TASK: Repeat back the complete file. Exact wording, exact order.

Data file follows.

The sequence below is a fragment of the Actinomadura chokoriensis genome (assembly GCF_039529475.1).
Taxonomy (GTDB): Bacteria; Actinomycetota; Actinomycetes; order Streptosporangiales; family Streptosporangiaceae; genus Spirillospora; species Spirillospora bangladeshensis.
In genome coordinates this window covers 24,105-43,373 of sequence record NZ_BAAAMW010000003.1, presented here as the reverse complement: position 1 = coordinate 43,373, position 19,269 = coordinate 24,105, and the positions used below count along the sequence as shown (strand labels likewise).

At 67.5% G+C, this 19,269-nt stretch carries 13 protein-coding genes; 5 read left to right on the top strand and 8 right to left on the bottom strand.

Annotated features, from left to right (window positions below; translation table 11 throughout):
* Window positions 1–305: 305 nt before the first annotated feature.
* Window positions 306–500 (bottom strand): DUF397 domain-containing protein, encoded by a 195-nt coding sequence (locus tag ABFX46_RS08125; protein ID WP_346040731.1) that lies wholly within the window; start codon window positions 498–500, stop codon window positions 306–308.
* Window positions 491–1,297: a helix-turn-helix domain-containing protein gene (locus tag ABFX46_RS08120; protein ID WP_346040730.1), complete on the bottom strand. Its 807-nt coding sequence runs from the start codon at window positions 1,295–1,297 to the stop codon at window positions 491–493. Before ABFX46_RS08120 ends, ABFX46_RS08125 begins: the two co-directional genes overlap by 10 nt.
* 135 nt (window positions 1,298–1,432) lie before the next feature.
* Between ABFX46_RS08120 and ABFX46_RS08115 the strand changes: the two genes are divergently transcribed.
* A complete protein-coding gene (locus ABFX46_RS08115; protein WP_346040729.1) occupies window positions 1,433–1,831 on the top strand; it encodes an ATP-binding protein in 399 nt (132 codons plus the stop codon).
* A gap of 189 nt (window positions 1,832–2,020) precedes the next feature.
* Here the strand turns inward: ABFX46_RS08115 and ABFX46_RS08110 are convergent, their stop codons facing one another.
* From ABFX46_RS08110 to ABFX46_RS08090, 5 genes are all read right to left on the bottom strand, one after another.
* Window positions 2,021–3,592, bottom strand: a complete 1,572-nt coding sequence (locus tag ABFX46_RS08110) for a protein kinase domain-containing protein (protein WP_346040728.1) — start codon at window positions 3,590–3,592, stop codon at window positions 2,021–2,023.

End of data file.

The sequence below is a fragment of the Actinomadura chokoriensis genome (assembly GCF_039529475.1).
Taxonomy (GTDB): Bacteria; Actinomycetota; Actinomycetes; order Streptosporangiales; family Streptosporangiaceae; genus Spirillospora; species Spirillospora bangladeshensis.
In genome coordinates this window covers 24,105-43,373 of sequence record NZ_BAAAMW010000003.1, presented here as the reverse complement: position 1 = coordinate 43,373, position 19,269 = coordinate 24,105, and the positions used below count along the sequence as shown (strand labels likewise).

At 67.5% G+C, this 19,269-nt stretch carries 13 protein-coding genes; 5 read left to right on the top strand and 8 right to left on the bottom strand.

Annotated features, from left to right (window positions below; translation table 11 throughout):
* Window positions 1–305: 305 nt before the first annotated feature.
* Window positions 306–500 (bottom strand): DUF397 domain-containing protein, encoded by a 195-nt coding sequence (locus tag ABFX46_RS08125; protein ID WP_346040731.1) that lies wholly within the window; start codon window positions 498–500, stop codon window positions 306–308.
* Window positions 491–1,297: a helix-turn-helix domain-containing protein gene (locus tag ABFX46_RS08120; protein ID WP_346040730.1), complete on the bottom strand. Its 807-nt coding sequence runs from the start codon at window positions 1,295–1,297 to the stop codon at window positions 491–493. Before ABFX46_RS08120 ends, ABFX46_RS08125 begins: the two co-directional genes overlap by 10 nt.
* 135 nt (window positions 1,298–1,432) lie before the next feature.
* Between ABFX46_RS08120 and ABFX46_RS08115 the strand changes: the two genes are divergently transcribed.
* A complete protein-coding gene (locus ABFX46_RS08115; protein WP_346040729.1) occupies window positions 1,433–1,831 on the top strand; it encodes an ATP-binding protein in 399 nt (132 codons plus the stop codon).
* A gap of 189 nt (window positions 1,832–2,020) precedes the next feature.
* Here the strand turns inward: ABFX46_RS08115 and ABFX46_RS08110 are convergent, their stop codons facing one another.
* From ABFX46_RS08110 to ABFX46_RS08090, 5 genes are all read right to left on the bottom strand, one after another.
* Window positions 2,021–3,592, bottom strand: a complete 1,572-nt coding sequence (locus tag ABFX46_RS08110) for a protein kinase domain-containing protein (protein WP_346040728.1) — start codon at window positions 3,590–3,592, stop codon at window positions 2,021–2,023.